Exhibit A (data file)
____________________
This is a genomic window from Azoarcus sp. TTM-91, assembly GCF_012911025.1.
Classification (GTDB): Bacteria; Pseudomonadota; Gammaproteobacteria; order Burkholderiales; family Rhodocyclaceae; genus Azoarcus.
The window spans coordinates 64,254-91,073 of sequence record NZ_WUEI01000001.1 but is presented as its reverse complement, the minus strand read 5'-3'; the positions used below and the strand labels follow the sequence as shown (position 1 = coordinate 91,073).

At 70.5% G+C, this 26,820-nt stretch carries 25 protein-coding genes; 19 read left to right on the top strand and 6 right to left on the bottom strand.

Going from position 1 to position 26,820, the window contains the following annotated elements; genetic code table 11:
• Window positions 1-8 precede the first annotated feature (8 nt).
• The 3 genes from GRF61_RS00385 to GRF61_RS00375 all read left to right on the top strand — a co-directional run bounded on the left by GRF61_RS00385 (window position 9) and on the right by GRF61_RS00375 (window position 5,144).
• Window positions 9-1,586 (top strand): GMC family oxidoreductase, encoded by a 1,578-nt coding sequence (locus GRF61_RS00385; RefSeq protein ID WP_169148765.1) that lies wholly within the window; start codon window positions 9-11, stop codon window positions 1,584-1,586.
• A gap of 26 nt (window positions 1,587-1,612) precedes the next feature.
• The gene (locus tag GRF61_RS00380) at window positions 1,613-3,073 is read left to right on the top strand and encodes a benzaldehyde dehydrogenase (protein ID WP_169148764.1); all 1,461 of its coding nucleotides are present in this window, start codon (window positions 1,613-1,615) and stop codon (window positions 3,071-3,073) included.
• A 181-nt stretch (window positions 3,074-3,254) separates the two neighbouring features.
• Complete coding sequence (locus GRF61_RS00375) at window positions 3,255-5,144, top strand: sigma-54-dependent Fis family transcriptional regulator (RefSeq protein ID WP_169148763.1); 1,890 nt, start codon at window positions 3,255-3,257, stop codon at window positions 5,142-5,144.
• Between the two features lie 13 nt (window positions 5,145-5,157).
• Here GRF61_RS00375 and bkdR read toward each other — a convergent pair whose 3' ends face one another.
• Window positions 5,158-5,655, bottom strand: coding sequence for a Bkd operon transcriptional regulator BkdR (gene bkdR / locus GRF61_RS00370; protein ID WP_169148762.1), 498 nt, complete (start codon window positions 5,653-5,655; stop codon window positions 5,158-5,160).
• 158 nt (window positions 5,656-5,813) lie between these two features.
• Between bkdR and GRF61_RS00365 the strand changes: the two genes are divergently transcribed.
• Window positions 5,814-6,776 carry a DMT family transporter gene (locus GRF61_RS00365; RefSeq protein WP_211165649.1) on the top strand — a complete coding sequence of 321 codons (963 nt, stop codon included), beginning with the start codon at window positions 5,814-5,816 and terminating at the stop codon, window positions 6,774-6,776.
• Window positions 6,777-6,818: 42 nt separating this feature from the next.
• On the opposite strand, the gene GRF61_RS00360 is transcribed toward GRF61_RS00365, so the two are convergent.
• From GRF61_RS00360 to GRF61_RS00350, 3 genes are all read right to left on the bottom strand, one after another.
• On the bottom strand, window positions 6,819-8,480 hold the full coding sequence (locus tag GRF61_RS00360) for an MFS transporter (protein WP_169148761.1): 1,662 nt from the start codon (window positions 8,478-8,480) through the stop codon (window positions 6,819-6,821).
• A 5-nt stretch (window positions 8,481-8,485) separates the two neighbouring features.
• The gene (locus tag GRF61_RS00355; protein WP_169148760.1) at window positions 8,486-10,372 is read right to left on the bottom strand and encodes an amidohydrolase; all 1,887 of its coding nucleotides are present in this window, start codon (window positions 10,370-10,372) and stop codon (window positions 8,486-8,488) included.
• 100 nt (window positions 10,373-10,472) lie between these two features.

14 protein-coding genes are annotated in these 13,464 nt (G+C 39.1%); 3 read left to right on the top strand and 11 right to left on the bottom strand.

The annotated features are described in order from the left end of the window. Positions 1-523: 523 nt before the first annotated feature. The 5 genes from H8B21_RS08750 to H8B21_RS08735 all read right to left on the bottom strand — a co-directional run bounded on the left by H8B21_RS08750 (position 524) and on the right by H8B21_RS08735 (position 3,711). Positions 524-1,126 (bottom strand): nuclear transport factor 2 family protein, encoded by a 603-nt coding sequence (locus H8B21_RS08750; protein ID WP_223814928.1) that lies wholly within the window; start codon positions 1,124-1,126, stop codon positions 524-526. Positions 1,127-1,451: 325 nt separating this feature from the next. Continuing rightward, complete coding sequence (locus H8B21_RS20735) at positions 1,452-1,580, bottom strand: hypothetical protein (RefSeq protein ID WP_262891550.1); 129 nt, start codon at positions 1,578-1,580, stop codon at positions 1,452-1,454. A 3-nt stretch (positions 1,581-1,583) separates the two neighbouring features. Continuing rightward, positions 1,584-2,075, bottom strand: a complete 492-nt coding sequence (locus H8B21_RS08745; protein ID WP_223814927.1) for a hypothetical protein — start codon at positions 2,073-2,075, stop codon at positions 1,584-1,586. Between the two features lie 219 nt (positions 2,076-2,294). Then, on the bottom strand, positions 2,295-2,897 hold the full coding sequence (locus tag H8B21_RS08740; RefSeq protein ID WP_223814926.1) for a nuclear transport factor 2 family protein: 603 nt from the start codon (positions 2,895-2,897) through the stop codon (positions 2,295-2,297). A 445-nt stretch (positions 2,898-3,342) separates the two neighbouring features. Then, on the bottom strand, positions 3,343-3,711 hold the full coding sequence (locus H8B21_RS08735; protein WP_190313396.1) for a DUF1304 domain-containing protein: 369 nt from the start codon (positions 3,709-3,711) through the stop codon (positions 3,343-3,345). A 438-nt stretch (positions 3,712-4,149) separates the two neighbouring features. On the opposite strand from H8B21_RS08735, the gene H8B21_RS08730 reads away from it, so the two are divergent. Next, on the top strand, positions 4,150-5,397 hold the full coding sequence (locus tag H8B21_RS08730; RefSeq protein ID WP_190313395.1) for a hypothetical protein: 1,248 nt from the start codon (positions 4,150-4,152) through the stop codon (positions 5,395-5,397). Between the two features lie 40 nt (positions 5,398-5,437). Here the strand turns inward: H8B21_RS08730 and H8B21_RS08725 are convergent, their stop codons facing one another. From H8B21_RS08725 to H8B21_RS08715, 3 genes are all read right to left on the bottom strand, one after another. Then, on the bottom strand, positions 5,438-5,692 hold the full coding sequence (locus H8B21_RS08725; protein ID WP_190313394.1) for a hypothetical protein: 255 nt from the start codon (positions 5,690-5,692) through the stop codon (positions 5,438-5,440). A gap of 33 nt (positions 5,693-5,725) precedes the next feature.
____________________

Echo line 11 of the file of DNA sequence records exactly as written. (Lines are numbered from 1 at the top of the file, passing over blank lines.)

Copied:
• A 181-nt stretch (window positions 3,074-3,254) separates the two neighbouring features.